Monday, October 17, 2005

Desert Delta Blues 

Last night Sixty Minutes reported a proposed hydroelectric power station that threatens the Okavango Delta in Botswana ('Pride of Africa' by Peter Overton, Sixty Minutes, 16 October 2005).

The Okavango River floods into the Kalahari Desert at the delta each winter, attracting millions of animals. Across the border, the Namibian government's power company, NamPower, is planning to dam the river for a hydroelectric power station, which will affect the flow of sediment to the delta. Without the sediment flow, the freshwater wetlands are likely to become salty.

Sixty Minutes concentrated on the beauty of the delta and the wildlife, with Overton duckdiving to see the marine life and interviewing a woman who survived a hippopotamus attack. A male tour operator is seen at peace in his boat, hands folded serenely in front of him as he glides over the water. Does he have such a spiritual connection with the wetlands that his canoe takes him, magic carpet-like, to where he wants to go? No, of course not. He has another man stand at the back of his boat and steer. If you'd like that kind of safari experience, Mike Penman's Wild LifeStyles could be for you.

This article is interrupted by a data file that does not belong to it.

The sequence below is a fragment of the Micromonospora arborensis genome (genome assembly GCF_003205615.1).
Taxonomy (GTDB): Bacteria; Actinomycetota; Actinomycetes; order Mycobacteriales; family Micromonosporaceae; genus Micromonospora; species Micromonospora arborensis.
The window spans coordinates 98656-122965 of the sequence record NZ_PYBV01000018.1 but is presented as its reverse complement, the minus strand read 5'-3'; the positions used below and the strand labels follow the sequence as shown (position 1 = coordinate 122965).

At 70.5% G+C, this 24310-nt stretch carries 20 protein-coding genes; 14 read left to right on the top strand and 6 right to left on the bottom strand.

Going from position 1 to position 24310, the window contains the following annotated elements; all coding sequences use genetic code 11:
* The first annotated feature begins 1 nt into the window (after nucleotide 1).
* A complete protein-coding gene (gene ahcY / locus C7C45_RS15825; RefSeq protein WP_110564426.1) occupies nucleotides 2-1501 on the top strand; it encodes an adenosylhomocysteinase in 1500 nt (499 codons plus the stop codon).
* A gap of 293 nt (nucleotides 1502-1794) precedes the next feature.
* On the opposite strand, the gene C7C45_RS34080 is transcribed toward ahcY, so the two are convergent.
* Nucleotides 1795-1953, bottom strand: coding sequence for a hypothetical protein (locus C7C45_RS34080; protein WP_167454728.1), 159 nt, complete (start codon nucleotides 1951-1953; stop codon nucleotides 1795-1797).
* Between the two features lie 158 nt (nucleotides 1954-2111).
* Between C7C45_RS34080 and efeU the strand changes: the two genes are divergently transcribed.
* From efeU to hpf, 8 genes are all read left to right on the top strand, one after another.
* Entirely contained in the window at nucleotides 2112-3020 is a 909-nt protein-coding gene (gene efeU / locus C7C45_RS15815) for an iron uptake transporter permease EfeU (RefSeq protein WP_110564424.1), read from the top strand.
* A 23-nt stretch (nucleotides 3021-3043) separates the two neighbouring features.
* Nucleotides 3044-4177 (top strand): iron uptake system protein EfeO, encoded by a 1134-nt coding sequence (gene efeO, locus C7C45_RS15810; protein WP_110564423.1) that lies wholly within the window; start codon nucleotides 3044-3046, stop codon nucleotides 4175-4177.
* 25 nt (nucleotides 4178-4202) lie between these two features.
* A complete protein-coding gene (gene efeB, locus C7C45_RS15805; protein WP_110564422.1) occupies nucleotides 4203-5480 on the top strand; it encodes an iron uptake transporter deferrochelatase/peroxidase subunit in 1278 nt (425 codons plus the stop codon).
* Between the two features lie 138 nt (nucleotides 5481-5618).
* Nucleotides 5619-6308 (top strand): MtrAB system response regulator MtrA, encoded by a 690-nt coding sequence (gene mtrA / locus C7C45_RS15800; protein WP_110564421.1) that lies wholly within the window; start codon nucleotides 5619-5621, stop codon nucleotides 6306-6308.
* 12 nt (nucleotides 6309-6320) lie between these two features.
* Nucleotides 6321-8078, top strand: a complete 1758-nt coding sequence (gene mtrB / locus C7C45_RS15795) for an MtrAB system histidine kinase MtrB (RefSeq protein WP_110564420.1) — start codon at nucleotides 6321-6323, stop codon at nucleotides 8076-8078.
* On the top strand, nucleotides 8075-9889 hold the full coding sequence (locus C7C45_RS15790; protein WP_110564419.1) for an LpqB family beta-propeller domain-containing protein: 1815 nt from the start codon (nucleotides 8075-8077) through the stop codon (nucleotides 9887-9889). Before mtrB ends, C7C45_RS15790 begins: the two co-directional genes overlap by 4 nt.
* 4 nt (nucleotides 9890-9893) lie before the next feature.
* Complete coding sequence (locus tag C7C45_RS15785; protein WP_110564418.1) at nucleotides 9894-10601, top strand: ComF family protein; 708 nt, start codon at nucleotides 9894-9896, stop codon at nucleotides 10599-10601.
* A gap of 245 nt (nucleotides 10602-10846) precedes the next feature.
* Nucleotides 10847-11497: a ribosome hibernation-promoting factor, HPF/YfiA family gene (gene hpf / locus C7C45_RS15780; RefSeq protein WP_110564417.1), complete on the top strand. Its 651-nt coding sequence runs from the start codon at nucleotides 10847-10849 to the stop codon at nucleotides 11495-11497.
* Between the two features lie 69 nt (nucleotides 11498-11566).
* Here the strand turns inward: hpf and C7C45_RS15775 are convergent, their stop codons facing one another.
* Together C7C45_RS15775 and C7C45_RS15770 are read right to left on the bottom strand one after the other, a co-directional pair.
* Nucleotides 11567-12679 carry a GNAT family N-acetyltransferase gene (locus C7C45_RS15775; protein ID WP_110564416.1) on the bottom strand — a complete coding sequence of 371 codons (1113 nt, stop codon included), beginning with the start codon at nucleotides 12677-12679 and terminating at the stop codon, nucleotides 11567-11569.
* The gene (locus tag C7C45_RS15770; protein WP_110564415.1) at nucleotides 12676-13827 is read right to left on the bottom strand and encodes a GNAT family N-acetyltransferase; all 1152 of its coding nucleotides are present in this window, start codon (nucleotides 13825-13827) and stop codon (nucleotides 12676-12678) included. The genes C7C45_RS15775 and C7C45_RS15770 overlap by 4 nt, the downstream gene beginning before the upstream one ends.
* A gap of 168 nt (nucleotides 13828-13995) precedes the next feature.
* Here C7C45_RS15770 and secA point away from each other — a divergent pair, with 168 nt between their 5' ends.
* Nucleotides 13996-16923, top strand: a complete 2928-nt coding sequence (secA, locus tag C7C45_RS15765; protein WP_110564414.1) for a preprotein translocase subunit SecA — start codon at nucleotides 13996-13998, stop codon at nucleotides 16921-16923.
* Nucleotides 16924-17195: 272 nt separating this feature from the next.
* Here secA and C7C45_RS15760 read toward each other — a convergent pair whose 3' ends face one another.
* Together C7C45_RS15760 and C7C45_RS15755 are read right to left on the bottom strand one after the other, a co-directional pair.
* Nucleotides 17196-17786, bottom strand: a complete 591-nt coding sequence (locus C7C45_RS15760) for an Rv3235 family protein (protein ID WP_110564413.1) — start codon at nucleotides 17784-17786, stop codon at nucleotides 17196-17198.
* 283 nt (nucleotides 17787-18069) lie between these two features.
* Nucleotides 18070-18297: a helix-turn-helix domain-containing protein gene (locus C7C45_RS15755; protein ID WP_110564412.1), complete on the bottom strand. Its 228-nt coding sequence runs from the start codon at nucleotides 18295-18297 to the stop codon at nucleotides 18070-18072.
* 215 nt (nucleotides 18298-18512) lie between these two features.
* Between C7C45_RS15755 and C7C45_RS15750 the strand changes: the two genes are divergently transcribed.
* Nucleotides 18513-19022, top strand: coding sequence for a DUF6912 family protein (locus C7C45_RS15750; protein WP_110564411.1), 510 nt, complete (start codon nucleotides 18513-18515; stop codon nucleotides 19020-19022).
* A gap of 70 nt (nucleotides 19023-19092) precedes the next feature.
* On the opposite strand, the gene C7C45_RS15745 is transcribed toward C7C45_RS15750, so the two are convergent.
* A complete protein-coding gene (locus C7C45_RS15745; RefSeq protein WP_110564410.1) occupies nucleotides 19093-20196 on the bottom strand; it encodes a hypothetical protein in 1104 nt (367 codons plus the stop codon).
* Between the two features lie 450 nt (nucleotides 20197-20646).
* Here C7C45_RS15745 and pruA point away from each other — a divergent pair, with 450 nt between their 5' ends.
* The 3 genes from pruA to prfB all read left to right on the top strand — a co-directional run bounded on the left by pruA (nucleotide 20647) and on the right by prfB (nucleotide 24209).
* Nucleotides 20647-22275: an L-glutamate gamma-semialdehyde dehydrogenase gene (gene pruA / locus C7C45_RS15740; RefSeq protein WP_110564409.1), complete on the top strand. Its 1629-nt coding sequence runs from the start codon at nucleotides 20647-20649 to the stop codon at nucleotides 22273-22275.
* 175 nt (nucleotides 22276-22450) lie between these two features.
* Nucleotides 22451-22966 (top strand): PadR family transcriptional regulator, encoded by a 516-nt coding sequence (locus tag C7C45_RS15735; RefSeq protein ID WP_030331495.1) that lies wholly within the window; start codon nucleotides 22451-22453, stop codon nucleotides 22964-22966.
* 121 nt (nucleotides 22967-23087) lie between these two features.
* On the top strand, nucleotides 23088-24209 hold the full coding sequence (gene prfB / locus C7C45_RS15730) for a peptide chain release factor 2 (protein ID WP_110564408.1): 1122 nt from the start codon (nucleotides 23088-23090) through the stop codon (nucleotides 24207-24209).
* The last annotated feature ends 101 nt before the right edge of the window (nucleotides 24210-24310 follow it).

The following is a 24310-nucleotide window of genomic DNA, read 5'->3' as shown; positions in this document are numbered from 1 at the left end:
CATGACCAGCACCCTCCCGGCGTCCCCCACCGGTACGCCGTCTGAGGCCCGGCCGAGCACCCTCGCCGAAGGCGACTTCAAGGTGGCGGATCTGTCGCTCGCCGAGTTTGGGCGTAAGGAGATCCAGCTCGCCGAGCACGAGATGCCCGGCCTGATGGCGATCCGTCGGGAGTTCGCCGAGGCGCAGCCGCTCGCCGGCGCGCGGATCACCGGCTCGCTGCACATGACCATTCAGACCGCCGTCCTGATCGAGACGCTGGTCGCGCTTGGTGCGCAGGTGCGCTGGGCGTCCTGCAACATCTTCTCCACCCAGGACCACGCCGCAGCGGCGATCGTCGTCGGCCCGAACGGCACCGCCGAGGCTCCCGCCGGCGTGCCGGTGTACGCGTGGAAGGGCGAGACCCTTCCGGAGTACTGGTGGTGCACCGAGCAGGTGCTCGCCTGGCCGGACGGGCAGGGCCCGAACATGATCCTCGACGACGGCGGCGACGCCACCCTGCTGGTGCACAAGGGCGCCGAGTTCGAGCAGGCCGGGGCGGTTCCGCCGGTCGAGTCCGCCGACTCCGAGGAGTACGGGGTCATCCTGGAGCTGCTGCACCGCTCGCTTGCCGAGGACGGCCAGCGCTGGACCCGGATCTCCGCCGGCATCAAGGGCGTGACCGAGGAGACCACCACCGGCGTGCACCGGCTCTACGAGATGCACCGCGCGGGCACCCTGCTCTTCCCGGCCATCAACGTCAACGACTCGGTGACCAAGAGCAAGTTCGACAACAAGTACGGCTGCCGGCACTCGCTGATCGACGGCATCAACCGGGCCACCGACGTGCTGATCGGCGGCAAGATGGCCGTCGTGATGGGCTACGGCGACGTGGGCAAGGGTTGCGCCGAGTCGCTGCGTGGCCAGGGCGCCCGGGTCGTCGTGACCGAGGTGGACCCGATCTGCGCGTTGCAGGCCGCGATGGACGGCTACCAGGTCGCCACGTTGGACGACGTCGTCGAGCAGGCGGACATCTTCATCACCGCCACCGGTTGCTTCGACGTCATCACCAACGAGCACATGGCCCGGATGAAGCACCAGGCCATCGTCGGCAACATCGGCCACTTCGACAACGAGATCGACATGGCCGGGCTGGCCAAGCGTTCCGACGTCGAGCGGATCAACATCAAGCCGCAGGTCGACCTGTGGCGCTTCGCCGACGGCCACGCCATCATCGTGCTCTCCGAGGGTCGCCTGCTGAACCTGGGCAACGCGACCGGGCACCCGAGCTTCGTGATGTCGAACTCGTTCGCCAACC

Professor Fred Ellery, a wetlands ecologist from the University of KwaZulu-Natal in South Africa, is also interviewed about the how the delta ecosystem works and how the development in Namibia threatens to destroy it. Later he answered viewers questions in a moderated chat at ninemsn. The
transcript of the chat with Fred Ellery gives more background on the reasons Namibia needs power stations and the concerns of locals. Ellery suggests that people interested in learning more or volunteering should contact Conservation International. He also provides his own e-mail address for people wanting information about the impact of the hydroelectric development.

I visited John Bock's Okavango Delta Peoples to find out more about the people who live in the delta (which is 15 000km2) and found it a good starting place for information about the delta and Botswana.

Fact 1: So many elephants visit the delta that Botswana has an over-concentration of elephants (according to Conservation International).

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